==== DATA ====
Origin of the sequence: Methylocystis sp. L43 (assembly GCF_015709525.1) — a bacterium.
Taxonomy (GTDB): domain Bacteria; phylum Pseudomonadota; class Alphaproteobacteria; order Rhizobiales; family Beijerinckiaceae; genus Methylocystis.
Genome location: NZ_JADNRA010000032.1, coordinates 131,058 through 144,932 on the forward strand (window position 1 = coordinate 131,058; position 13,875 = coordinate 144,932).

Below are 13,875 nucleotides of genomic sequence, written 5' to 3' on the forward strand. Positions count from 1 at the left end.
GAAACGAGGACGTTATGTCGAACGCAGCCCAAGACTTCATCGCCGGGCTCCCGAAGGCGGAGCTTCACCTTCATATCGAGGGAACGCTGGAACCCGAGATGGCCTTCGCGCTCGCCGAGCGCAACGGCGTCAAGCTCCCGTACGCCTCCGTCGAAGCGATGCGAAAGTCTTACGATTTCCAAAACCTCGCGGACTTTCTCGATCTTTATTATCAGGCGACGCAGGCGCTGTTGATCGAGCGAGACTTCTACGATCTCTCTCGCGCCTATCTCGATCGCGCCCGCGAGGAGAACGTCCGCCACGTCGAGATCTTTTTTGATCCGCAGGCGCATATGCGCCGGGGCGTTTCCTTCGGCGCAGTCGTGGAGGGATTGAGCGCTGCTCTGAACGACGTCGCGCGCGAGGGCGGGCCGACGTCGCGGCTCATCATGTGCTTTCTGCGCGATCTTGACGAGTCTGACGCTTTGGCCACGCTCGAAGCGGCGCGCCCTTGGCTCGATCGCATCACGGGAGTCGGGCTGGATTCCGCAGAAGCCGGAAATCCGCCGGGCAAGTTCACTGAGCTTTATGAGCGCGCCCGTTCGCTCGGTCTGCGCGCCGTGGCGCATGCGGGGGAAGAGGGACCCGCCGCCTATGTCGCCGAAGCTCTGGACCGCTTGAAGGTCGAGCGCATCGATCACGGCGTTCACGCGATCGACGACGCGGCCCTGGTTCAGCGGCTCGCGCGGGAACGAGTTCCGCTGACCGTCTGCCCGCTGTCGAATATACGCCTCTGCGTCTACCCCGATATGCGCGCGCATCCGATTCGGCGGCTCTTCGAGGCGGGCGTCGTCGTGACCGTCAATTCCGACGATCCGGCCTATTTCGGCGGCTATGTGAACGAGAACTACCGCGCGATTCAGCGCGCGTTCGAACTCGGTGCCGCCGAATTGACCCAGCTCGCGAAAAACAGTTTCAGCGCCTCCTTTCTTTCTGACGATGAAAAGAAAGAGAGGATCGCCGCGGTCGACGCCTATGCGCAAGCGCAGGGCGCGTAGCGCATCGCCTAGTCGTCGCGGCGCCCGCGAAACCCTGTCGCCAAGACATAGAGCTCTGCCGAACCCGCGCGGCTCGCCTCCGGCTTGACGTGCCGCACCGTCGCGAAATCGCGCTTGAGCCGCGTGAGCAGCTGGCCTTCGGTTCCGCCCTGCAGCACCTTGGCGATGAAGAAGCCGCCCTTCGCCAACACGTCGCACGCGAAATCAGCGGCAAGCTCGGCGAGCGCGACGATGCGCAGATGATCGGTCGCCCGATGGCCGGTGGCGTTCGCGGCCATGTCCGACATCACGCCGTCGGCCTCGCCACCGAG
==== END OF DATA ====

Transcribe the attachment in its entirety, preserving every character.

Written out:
Origin of the sequence: Methylocystis sp. L43 (assembly GCF_015709525.1) — a bacterium.
Taxonomy (GTDB): domain Bacteria; phylum Pseudomonadota; class Alphaproteobacteria; order Rhizobiales; family Beijerinckiaceae; genus Methylocystis.
Genome location: NZ_JADNRA010000032.1, coordinates 131,058 through 144,932 on the forward strand (window position 1 = coordinate 131,058; position 13,875 = coordinate 144,932).

Below are 13,875 nucleotides of genomic sequence, written 5' to 3' on the forward strand. Positions count from 1 at the left end.
GAAACGAGGACGTTATGTCGAACGCAGCCCAAGACTTCATCGCCGGGCTCCCGAAGGCGGAGCTTCACCTTCATATCGAGGGAACGCTGGAACCCGAGATGGCCTTCGCGCTCGCCGAGCGCAACGGCGTCAAGCTCCCGTACGCCTCCGTCGAAGCGATGCGAAAGTCTTACGATTTCCAAAACCTCGCGGACTTTCTCGATCTTTATTATCAGGCGACGCAGGCGCTGTTGATCGAGCGAGACTTCTACGATCTCTCTCGCGCCTATCTCGATCGCGCCCGCGAGGAGAACGTCCGCCACGTCGAGATCTTTTTTGATCCGCAGGCGCATATGCGCCGGGGCGTTTCCTTCGGCGCAGTCGTGGAGGGATTGAGCGCTGCTCTGAACGACGTCGCGCGCGAGGGCGGGCCGACGTCGCGGCTCATCATGTGCTTTCTGCGCGATCTTGACGAGTCTGACGCTTTGGCCACGCTCGAAGCGGCGCGCCCTTGGCTCGATCGCATCACGGGAGTCGGGCTGGATTCCGCAGAAGCCGGAAATCCGCCGGGCAAGTTCACTGAGCTTTATGAGCGCGCCCGTTCGCTCGGTCTGCGCGCCGTGGCGCATGCGGGGGAAGAGGGACCCGCCGCCTATGTCGCCGAAGCTCTGGACCGCTTGAAGGTCGAGCGCATCGATCACGGCGTTCACGCGATCGACGACGCGGCCCTGGTTCAGCGGCTCGCGCGGGAACGAGTTCCGCTGACCGTCTGCCCGCTGTCGAATATACGCCTCTGCGTCTACCCCGATATGCGCGCGCATCCGATTCGGCGGCTCTTCGAGGCGGGCGTCGTCGTGACCGTCAATTCCGACGATCCGGCCTATTTCGGCGGCTATGTGAACGAGAACTACCGCGCGATTCAGCGCGCGTTCGAACTCGGTGCCGCCGAATTGACCCAGCTCGCGAAAAACAGTTTCAGCGCCTCCTTTCTTTCTGACGATGAAAAGAAAGAGAGGATCGCCGCGGTCGACGCCTATGCGCAAGCGCAGGGCGCGTAGCGCATCGCCTAGTCGTCGCGGCGCCCGCGAAACCCTGTCGCCAAGACATAGAGCTCTGCCGAACCCGCGCGGCTCGCCTCCGGCTTGACGTGCCGCACCGTCGCGAAATCGCGCTTGAGCCGCGTGAGCAGCTGGCCTTCGGTTCCGCCCTGCAGCACCTTGGCGATGAAGAAGCCGCCCTTCGCCAACACGTCGCACGCGAAATCAGCGGCAAGCTCGGCGAGCGCGACGATGCGCAGATGATCGGTCGCCCGATGGCCGGTGGCGTTCGCGGCCATGTCCGACATCACGCCGTCGGCCTCGCCACCGAG